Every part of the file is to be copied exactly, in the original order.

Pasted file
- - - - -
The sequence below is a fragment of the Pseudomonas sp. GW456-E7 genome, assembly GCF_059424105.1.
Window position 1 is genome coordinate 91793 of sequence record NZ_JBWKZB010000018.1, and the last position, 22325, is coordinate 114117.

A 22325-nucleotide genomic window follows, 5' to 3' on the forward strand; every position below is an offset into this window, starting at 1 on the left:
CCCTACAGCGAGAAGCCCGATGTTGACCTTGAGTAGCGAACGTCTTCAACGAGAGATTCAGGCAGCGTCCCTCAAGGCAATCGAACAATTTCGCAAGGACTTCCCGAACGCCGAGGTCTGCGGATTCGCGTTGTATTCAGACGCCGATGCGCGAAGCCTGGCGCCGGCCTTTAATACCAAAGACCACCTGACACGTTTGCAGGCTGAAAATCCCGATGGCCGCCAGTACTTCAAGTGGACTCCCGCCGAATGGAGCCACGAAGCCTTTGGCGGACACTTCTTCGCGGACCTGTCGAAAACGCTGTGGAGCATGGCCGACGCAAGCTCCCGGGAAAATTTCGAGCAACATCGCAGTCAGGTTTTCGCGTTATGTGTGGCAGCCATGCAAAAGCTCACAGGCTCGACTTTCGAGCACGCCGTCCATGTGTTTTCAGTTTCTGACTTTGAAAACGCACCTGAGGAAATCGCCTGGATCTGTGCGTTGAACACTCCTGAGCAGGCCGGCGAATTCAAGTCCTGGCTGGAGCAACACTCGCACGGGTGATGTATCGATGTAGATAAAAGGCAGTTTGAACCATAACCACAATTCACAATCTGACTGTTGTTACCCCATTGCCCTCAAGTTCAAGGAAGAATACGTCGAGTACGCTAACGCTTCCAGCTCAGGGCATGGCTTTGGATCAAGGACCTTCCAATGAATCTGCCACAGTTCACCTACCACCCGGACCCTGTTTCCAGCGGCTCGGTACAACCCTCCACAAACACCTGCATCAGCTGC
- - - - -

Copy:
The sequence below is a fragment of the Pseudomonas sp. GW456-E7 genome, assembly GCF_059424105.1.
Window position 1 is genome coordinate 91793 of sequence record NZ_JBWKZB010000018.1, and the last position, 22325, is coordinate 114117.

A 22325-nucleotide genomic window follows, 5' to 3' on the forward strand; every position below is an offset into this window, starting at 1 on the left:
CCCTACAGCGAGAAGCCCGATGTTGACCTTGAGTAGCGAACGTCTTCAACGAGAGATTCAGGCAGCGTCCCTCAAGGCAATCGAACAATTTCGCAAGGACTTCCCGAACGCCGAGGTCTGCGGATTCGCGTTGTATTCAGACGCCGATGCGCGAAGCCTGGCGCCGGCCTTTAATACCAAAGACCACCTGACACGTTTGCAGGCTGAAAATCCCGATGGCCGCCAGTACTTCAAGTGGACTCCCGCCGAATGGAGCCACGAAGCCTTTGGCGGACACTTCTTCGCGGACCTGTCGAAAACGCTGTGGAGCATGGCCGACGCAAGCTCCCGGGAAAATTTCGAGCAACATCGCAGTCAGGTTTTCGCGTTATGTGTGGCAGCCATGCAAAAGCTCACAGGCTCGACTTTCGAGCACGCCGTCCATGTGTTTTCAGTTTCTGACTTTGAAAACGCACCTGAGGAAATCGCCTGGATCTGTGCGTTGAACACTCCTGAGCAGGCCGGCGAATTCAAGTCCTGGCTGGAGCAACACTCGCACGGGTGATGTATCGATGTAGATAAAAGGCAGTTTGAACCATAACCACAATTCACAATCTGACTGTTGTTACCCCATTGCCCTCAAGTTCAAGGAAGAATACGTCGAGTACGCTAACGCTTCCAGCTCAGGGCATGGCTTTGGATCAAGGACCTTCCAATGAATCTGCCACAGTTCACCTACCACCCGGACCCTGTTTCCAGCGGCTCGGTACAACCCTCCACAAACACCTGCATCAGCTGC